Battle of Midway (part 2)

July 2, 2022 | By Jim Stovall | Filed in: journalism.

This is the second part of a two-part summary of the Battle of Midway, which occurred 80 years ago this month. Part 1 can be found here.

By midmorning on June 4, 1942, the Japanese naval command must have felt pretty satisfied. Their plan to entrap and ambush American naval aircraft carriers near the island of Midway in the middle of the Pacific Ocean seemed to be working. The attacks from American aircraft had been fended off without much damage to their own ships.

The tide was about to turn, however, and it would turn quickly and dramatically.

What the Japanese did not realize is that an American fleet of attack airplanes was hovering high above the Japanese carriers, awaiting an opportunity to strike. While the American air and torpedo attacks had appeared to be a failure, they had occupied the Japanese aircraft carriers and kept them off-balance. The commanders on these carriers were unable to prepare and launch counterstrikes. The American attacks had also disrupted the positioning and sequence of additional Japanese aircraft attacks.

Squadrons of American dive bombers spent the morning searching for Japanese carriers. By chance the commander of one of these squadrons happened to see the wake of the Japanese destroyer Arashi, which was steaming at full speed to rejoin the Japanese carriers. That commander, Wade McClusky, decided to follow the destroyer, a decision that Admiral Chester Nimitz later said “decided the fate of our carrier task force.”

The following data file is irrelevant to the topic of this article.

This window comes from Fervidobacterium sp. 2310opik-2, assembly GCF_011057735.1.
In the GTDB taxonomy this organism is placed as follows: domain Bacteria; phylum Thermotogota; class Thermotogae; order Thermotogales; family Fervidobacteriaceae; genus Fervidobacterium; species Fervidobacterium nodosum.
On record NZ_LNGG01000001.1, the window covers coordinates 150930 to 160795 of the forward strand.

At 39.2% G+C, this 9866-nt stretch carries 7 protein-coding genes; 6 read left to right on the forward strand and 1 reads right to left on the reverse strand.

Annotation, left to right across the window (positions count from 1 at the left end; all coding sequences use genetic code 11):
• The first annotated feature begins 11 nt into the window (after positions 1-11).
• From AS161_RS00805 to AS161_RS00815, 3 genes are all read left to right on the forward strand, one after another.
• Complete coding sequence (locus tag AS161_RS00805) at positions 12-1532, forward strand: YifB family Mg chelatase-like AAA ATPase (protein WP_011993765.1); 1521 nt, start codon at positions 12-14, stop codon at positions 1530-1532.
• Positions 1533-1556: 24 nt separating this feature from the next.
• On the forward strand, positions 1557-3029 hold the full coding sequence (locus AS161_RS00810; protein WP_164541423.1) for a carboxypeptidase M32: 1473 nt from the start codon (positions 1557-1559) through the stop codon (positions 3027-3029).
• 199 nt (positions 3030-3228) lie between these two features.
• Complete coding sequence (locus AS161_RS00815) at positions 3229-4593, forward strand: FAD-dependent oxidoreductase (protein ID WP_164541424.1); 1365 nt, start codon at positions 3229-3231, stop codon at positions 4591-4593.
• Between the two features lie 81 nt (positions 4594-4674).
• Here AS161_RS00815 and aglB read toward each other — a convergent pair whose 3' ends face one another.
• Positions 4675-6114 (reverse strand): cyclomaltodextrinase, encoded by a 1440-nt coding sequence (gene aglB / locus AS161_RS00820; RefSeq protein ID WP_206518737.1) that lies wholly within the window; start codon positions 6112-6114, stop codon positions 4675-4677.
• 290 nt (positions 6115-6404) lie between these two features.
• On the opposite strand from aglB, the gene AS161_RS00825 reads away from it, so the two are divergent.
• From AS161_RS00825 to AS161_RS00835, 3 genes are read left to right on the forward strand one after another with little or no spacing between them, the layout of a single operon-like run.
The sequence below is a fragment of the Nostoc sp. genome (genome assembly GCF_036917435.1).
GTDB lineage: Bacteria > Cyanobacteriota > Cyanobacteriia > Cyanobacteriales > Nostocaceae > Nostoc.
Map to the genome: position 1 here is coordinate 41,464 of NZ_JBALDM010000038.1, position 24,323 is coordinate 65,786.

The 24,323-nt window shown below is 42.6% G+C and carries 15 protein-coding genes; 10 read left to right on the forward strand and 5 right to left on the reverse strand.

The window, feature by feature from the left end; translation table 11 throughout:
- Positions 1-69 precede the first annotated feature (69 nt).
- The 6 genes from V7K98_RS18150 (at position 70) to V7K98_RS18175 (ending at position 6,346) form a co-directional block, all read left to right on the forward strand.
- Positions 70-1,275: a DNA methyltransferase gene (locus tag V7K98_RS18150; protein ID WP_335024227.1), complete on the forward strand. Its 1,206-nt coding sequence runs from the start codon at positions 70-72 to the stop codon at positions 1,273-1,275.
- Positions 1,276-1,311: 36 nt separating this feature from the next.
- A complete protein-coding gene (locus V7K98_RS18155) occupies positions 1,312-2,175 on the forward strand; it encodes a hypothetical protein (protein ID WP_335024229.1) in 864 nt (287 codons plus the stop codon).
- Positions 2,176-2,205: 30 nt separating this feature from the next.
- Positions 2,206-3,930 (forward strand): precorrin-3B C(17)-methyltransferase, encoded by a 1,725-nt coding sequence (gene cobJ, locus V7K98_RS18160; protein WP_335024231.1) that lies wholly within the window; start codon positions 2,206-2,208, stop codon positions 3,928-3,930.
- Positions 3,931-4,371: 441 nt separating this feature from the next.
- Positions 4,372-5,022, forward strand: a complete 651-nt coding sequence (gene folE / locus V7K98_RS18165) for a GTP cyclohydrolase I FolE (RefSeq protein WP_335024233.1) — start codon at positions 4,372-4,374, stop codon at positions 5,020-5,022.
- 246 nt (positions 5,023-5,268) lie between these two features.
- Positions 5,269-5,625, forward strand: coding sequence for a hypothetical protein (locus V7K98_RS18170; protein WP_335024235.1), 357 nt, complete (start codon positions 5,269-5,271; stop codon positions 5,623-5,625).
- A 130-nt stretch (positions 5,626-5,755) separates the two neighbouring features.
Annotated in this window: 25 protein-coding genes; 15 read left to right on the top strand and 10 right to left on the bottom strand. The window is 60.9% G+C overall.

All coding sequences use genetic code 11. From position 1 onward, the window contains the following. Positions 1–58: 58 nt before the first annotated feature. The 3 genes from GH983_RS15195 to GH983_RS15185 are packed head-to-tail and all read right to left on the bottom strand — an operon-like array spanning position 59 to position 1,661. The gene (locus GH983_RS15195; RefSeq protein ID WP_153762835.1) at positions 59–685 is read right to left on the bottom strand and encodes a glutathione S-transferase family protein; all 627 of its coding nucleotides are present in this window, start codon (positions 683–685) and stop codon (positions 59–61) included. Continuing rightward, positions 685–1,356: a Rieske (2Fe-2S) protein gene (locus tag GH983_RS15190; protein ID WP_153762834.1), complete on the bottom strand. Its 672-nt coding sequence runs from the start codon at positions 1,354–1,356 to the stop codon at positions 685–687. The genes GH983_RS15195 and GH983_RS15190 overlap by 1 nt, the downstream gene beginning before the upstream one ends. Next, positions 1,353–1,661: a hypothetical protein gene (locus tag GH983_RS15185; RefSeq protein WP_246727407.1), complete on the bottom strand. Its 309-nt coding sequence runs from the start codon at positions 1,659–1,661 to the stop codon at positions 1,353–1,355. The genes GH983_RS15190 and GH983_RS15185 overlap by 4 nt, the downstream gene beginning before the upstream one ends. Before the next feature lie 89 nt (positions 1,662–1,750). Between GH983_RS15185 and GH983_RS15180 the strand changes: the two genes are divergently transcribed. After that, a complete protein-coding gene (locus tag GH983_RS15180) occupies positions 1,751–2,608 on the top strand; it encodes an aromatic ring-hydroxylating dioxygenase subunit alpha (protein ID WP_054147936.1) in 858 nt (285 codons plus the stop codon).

As it happened and with good luck shifting to the American side, three American bomber squadrons arrived above the carriers almost simultaneously. They were perfectly positioned to mount simultaneous attacks. Most of the air defenses for the Japanese carriers were off chasing another American squadron.

At about 10:22 in the morning, an American air dive bombing squadron attacked the Kaga and another attacked the Akagi. Within minutes, the Japanese carriers were engulfed in flames. The Japanese carrier Akagi took only one direct hit, but it was a fatal blow because the bomb struck the edge of the midship deck elevator and penetrated to the upper hangar deck. There it exploded, setting off multiple explosions and fires because of the armed and fueled aircraft that were nearby. Japanese naval fire crews were not especially well-trained or in place to deal with such damage. A third American squadron attacked Sōryū, scoring at least three hits and causing extensive damage.

All of this happened within the space of about 10 minutes. The Japanese eventually mounted a counterattack, and so did the Americans. There was a great deal of fighting left to be done that day, with many casualties being taken on both sides. But those few minutes determined the ultimate fate of the battle.

At the end of the day, the United States had lost one of its aircraft carriers, the Yorktown, and a destroyer, the Hammann. About 300 Americans had been killed in all the actions.

The Japanese navy fared far worse. They lost four of their fleet carriers, one heavy cruiser, and suffered significant damage to a second heavy cruiser. Some 248 aircraft were lost. More than 3,000 sailors and aviators were killed.

The results of the Battle of Midway were clear and decisive. There was no doubt that it was an American victory and a significant one at that. It was an important first step in halting the Japanese hegemony in the Pacific Ocean. But it was only a first step. There was much more fighting and many more casualties on both sides before the war would finally end three years later.

Illustration: USS Hammann

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